Up, Up and Away !

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The Balloon ascent from Queen’s Park on 2nd August 1905.

Eustace was one of the first Britons to fly with the Wright brothers, and Shorts later produced
Wright aircraft in the UK. Member of the family later established the firm of Short Brothers in
Belfast where the Stirling Bomber and Sunderland Flying Boat were manufactured.

(from the History and Guide: Chesterfield by Geoff Sadler)

UP IN A BALLOON IN DERBYSHIRE

Experiences of a Chesterfield Amateur.

Interesting Interview with the Aeronauts.

Derbyshire Times 5th June 1905

When we saw an immense cloud of silk, with the small speck of a car dangling underneath it, rise
gracefully from the Queen’s Park Ground at Chesterfield on Wednesday, a variety of conjectures
passed through one’s mind. It was twenty seven years since the last balloon ascent was made in
the town of the Crooked Steeple, and on that occasion it rose from the open ground in Saltergate.

Since then great strides have been made in aerial navigation and what was twenty seven years
ago. A risky experiment is today perhaps sensational to the onlookers but to the skilled a fairly
safe adventure.

There is no doubt that this new feature in the Chesterfield Flower Show programme attracted
many people to the Queen’s Park, and the only regret was that owing to the inability of the
balloonists, Messrs Eustace and Oswald Short, to get their balloon completely filled with gas only
a single passenger, in addition to the managing aeronaut, could be taken in the car. This was due
to the fact that only a three inch main in Boythorpe Lane could be tapped and with a pipe of that
diameter, which was much overcrowded, it can easily be understood that to fill this 66,000 cubic
foot of space inside the silk was a tremendous business. As a matter of fact it was in preparation
early on Tuesday morning until the time of the ascent, roughly 37 hours.

Much interest was taken in the ascent not only in the Park but in the streets of the town and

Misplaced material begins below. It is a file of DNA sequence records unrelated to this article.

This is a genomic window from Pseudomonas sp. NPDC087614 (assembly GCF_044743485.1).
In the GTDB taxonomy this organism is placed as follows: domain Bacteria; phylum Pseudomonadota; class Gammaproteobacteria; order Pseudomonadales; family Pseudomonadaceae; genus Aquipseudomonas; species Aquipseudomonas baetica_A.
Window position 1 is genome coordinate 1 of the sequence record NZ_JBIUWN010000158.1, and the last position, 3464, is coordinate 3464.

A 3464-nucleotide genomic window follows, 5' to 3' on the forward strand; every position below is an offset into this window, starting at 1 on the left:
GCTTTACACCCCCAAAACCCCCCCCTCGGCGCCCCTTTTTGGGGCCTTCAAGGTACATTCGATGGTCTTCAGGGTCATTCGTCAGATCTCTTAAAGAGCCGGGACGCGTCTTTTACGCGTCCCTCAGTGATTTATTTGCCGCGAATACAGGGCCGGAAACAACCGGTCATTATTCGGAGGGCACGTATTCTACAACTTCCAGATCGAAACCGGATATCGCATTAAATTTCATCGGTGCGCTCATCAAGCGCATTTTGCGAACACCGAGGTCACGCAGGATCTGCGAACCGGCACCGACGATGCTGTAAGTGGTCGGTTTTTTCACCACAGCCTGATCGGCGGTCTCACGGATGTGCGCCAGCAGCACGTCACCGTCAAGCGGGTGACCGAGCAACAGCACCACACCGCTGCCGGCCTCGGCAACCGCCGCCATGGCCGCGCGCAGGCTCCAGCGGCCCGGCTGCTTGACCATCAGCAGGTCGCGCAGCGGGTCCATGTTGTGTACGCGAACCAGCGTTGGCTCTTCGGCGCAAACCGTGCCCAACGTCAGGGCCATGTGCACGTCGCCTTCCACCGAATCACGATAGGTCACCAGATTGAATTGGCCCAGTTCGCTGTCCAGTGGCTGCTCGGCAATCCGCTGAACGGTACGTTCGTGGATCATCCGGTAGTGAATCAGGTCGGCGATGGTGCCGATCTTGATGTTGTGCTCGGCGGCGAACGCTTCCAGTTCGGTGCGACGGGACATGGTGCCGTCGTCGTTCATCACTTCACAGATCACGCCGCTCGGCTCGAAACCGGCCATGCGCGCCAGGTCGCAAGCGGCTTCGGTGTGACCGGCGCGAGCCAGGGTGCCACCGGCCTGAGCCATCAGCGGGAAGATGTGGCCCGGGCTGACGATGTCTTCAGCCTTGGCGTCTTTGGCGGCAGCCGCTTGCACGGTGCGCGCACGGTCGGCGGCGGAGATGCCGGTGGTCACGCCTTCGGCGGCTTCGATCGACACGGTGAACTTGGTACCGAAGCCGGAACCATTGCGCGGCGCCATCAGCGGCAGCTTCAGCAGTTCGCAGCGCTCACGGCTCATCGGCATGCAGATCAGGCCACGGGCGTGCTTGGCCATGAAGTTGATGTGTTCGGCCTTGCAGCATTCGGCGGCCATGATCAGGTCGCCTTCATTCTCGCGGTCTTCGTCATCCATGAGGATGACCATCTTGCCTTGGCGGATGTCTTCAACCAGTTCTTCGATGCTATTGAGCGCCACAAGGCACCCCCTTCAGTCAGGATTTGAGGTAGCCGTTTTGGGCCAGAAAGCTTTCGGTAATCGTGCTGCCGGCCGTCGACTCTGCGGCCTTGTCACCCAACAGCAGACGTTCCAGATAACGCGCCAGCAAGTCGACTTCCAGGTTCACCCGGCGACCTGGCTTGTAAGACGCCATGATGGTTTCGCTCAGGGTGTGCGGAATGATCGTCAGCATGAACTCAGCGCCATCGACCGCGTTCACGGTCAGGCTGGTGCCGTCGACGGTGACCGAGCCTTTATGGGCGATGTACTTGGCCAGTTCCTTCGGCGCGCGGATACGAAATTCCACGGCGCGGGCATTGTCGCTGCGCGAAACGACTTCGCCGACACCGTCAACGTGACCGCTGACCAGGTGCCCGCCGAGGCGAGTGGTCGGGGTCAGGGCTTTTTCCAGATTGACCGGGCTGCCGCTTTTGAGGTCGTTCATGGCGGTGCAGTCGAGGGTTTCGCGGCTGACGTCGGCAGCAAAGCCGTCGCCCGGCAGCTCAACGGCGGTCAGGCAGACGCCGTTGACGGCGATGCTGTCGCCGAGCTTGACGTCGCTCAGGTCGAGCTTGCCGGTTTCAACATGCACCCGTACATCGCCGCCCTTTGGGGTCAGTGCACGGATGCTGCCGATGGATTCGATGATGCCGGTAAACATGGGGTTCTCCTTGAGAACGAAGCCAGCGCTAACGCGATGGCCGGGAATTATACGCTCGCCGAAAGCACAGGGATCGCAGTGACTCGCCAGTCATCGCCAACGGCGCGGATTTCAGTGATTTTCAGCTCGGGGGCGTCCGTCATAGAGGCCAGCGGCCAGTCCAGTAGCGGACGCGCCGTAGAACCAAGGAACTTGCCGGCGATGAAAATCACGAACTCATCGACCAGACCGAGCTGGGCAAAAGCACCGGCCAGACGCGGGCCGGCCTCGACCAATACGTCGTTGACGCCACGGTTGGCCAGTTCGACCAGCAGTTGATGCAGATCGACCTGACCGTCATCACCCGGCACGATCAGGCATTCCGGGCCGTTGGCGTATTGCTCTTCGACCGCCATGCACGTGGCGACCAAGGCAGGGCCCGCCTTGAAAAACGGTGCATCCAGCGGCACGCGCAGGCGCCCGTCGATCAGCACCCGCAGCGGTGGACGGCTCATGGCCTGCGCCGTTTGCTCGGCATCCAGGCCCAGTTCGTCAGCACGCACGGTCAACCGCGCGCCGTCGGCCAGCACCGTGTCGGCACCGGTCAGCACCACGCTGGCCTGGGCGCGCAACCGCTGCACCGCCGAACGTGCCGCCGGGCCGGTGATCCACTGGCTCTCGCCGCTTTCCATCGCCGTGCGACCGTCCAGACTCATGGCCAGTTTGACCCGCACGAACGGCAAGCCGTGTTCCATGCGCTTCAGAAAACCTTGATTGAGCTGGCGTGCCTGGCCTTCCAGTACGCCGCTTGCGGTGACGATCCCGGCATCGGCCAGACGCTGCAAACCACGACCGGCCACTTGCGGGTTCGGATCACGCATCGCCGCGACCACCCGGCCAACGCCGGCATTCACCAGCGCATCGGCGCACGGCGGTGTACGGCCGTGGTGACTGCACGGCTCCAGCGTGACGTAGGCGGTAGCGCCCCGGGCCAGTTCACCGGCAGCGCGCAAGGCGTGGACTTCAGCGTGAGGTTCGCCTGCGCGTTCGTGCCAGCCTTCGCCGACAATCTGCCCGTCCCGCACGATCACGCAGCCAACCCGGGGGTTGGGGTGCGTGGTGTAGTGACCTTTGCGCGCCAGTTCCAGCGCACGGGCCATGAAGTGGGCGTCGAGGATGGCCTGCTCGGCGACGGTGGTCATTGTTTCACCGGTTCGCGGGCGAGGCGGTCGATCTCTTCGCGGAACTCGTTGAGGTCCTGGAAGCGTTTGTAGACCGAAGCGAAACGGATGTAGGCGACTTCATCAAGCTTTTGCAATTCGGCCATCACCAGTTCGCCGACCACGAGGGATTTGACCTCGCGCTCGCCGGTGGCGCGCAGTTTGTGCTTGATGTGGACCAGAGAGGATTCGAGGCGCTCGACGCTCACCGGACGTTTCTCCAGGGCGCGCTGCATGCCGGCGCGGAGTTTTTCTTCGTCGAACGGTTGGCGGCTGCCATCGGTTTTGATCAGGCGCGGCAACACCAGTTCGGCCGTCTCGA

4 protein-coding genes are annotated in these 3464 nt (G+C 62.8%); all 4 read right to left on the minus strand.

district, where crowds collected and with the object of entertaining as nearly as possible the
actual sensations of one’s first journey in the air, a representative of The Derbyshire Times had a
chat with Mr Eustace Short and his passenger, Mr T. Wardle, jun, after their return to Chesterfield.

It might be mentioned that Messrs Short are not quite unknown in Chesterfield. They are cousins
of Mr. T. Wardle, jun, and the eldest Mr. Eustace Short was formerly in the office of the
Chesterfield Borough Surveyor in the time of the late Mr. Walter Sta…. But even in these early
days his thoughts ran on balloons and balloonists and the result of that early inclination had been
the establishment of the firm of Short Bros. well known makers of war balloons to the British
Government.

“Feel seasick?” said Mr Wardle, repeating our representative’s query. “No, it seemed just as if you
were quite stationary, and the earth were slipping away from you.”

The ascent, Mr. Eustace Short informed us, was very successful indeed. The balloon, the largest
in Great Britain, could not unfortunately be filled in time, for if that had been possible six people
might have gone in the car instead of two. Mr. A. J. Hopkins would have made a third passenger